Arbor-Lean contains a top quality conjugated linoleic acid complex designed to help reduce body fat, retain or increase lean body mass, and improve overall body composition. Conjugated linoleic acid, or CLA, is a fatty acid uniquely found in dairy and meat products from cud-chewing animals. Those animals feed on their natural diet of grass rather than corn, as in most factory farming scenarios, and therefore produce a significantly higher rate of CLA.
Scientists have found in recent decades that not only does this unique fatty acid improve body composition, it may also contain anti-cancer properties and lower the risk of heart disease. Arbor-lean also contains a small amount of natural vitamin E to retain the freshness of CLA, and support immune function. For anyone looking for an extra boost in reducing fat stores while retaining or increasing lean muscle mass,Arbor-Lean is a safe and effective choice.
POSSIBLE BENEFITS OF TAKING ARBOR-LEAN
*Reduces Body Fat Stores
*Retains or Increases Lean Muscle Mass
*Reduces the Risk of Cardiovascular Disease
*May reduce the risk of certain cancers
Conjugated Linoleic Acid- Over the past decade, consumers have been made aware of the negative attributes of processed trans fats. However, many are unaware that a healthy and unprocessed version of a trans fat exists, and that is CLA. Several short term studies had already shown a body fat decrease and lean mass increase, so Scandinavian researchers set out to determine in 2004 whether the effect would last over time. According to their findings, those in the CLA groups lost between 6.9% and 8.7% of their total body fat as compared to a placebo control (olive oil) over a one year period. They also showed a 1.8% increase in lean body mass .
According to a 2007 meta-analysis (indicating a compilation of studies on the same topic), CLA given at a dose of 3.2 grams per day (close in dosage to two Arbor-Leanpills, twice daily) helped reduce fat mass in linear fashion for six months. The average fat loss compared with placebo was 0.09 kg per week, which equates to about a pound of fat every five to six weeks . Note that the weight lost in this and all other CLA studies was pure fat, rather than fat combined with lean body mass or water weight, which often are counted in the calculations in other studies.
In 2010, researchers at the Harvard School of Public Health Department of Nutrition set out to determine whether CLA was able to reduce the risk of heart disease. They noted that while dairy has saturated fat which traditionally has been associated with increased heart disease risk, no increased cardiac risk has been tied directly to consuming dairy products. In the study, researchers examined 1,813 Costa Rican citizens who had a myocardial infarction (heart attack) and 1,813 that had not. Costa Rica was chosen based on the fact that dairy cows are still grazed on grass in the country rather than fed corn. It was determined that the CLA in the grass-fed dairy products lowered the risk of heart attacks, and according to researchers, offset the adverse effects of the dairy's saturated fat content. The highest quintile of dairy CLA consumption was shown to correlate with a 49% reduced risk of heart attacks as compared to the lowest quintile .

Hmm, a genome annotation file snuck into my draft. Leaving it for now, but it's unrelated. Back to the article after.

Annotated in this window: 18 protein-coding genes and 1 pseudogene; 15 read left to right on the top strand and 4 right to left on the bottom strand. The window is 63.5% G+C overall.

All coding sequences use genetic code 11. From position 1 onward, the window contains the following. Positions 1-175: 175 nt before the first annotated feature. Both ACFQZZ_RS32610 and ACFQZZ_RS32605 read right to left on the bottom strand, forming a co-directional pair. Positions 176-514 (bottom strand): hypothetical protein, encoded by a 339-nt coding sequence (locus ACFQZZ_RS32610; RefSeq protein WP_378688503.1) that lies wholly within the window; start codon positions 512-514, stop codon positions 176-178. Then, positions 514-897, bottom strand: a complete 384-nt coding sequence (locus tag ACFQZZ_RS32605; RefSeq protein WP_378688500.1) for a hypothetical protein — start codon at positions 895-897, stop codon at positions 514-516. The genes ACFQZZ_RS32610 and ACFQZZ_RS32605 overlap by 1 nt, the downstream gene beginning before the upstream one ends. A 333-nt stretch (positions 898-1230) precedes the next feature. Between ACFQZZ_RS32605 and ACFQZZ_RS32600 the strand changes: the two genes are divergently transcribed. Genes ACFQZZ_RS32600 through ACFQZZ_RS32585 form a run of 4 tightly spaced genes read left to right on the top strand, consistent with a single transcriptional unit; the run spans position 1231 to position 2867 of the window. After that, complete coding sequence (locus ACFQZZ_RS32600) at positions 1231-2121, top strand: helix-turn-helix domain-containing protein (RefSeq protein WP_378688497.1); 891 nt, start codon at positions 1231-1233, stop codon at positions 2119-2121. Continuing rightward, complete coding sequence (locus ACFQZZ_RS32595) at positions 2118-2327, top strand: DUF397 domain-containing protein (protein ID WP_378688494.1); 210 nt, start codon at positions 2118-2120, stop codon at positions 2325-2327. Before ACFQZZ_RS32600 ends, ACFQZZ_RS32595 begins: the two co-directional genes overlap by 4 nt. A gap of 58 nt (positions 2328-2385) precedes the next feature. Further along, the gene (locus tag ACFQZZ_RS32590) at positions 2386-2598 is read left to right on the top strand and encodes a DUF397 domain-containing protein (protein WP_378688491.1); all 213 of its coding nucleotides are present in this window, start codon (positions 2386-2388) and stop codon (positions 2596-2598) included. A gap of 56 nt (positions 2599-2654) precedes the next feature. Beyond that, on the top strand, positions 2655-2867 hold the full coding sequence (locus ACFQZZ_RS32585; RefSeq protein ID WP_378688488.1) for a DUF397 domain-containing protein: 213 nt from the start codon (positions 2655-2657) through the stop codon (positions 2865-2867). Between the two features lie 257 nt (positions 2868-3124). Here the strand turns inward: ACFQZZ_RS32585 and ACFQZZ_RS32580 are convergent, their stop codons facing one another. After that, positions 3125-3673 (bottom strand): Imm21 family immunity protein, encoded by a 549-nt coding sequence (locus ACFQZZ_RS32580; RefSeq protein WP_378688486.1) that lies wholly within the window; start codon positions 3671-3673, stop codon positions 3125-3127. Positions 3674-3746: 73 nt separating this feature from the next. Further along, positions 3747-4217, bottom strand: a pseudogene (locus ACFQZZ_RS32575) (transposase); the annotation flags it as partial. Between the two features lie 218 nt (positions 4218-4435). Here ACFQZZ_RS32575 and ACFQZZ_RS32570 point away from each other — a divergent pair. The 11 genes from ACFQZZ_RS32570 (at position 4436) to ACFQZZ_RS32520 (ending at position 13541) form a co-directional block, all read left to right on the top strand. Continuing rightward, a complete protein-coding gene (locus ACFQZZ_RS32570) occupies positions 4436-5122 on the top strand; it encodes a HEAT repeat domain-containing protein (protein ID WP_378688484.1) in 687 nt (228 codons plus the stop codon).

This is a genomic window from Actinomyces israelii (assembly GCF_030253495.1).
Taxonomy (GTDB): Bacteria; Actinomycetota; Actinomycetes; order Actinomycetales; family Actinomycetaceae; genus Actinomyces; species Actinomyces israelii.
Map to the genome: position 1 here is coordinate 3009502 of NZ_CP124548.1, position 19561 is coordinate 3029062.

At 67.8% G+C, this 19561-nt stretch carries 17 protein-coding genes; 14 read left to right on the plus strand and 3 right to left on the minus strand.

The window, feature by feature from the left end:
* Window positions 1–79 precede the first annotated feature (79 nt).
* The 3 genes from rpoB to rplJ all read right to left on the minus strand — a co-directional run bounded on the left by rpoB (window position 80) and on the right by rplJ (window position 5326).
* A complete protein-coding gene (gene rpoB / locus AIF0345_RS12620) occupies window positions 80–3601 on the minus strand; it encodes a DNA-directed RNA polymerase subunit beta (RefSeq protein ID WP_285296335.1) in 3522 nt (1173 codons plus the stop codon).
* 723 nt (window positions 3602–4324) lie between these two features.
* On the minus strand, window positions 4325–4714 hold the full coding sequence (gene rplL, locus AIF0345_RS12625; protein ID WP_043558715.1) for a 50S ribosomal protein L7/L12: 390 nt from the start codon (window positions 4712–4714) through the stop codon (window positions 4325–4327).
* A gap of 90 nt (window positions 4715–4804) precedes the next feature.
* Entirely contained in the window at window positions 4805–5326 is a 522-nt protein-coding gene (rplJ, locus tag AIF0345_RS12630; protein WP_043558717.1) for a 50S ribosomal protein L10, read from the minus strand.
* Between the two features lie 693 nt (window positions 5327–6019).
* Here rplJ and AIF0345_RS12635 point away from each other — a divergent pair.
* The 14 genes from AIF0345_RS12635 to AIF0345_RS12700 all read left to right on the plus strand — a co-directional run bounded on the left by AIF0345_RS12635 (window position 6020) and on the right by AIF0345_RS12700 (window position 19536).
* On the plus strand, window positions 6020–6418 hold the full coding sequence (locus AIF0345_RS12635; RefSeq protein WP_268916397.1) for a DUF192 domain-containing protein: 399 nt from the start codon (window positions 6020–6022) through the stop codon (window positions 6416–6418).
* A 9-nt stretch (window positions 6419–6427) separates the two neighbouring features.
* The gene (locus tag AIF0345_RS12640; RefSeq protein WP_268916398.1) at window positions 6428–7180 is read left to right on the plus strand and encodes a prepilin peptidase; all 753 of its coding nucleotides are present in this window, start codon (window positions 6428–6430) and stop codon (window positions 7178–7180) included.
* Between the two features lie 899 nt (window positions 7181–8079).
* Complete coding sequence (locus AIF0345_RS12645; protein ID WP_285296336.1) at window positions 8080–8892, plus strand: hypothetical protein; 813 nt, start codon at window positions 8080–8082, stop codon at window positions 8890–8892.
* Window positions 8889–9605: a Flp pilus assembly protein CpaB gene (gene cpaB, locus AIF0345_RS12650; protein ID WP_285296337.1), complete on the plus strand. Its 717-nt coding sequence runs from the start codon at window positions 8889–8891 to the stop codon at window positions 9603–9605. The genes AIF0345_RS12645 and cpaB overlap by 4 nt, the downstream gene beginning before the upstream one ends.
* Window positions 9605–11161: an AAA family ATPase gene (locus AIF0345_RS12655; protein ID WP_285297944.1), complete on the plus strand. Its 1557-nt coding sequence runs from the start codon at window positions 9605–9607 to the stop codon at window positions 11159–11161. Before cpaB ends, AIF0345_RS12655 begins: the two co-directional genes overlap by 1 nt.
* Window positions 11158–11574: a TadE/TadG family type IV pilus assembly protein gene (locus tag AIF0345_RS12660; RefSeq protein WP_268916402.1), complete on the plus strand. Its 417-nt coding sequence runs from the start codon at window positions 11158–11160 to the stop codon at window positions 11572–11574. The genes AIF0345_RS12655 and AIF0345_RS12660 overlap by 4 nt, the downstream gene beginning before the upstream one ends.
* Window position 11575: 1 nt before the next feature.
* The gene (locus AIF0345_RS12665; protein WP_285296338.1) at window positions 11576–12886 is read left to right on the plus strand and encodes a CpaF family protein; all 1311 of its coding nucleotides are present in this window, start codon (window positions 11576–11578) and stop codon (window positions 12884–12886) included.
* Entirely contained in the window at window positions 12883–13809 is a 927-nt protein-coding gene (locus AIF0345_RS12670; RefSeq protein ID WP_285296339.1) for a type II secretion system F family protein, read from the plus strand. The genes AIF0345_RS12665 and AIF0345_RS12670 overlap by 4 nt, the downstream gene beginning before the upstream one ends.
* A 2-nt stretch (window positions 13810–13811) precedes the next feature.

Vitamin E- a fat-soluble nutrient that acts as an antioxidant in the body by helping to protect cells from the damage caused by free radicals. Free radicals are compounds formed when our bodies convert the food we eat into energy. Other sources of free radicals are in the environment(air pollution, cigarette smoke, and ultraviolet light from the sun). Our bodies need vitamin E to boost the immune system so it can fight off harmful invading viruses and bacteria.
* These statements have not been evaluated by the Food and Drug Administration. Arbor-Lean CLA should be taken in conjunction with a healthy diet and proper workout regiment. Arbor-Lean CLA is not intended to diagnose, treat, cure or prevent any disease.
1. Gaullier JM, Halse J, et al. Conjugated linoleic acid supplementation for 1 year reduces body fat mass in healthy overweight humans. Am J Clin Nutr. 2004;79(6):1118-25.
2. Whigham LD, Watras AC, Schoeller DA. Efficacy of conjugated linoleic acid for reducing fat mass: a meta-analysis in humans.Am J Clin Nutr. 2007;85(5):1203-11.
3. Smit LA, Baylin A, Campos H. Conjugated linoleic acid in adipose tissue and the risk of myocardial infarction. Am J Clin Nutr.2010;92(1):34-40.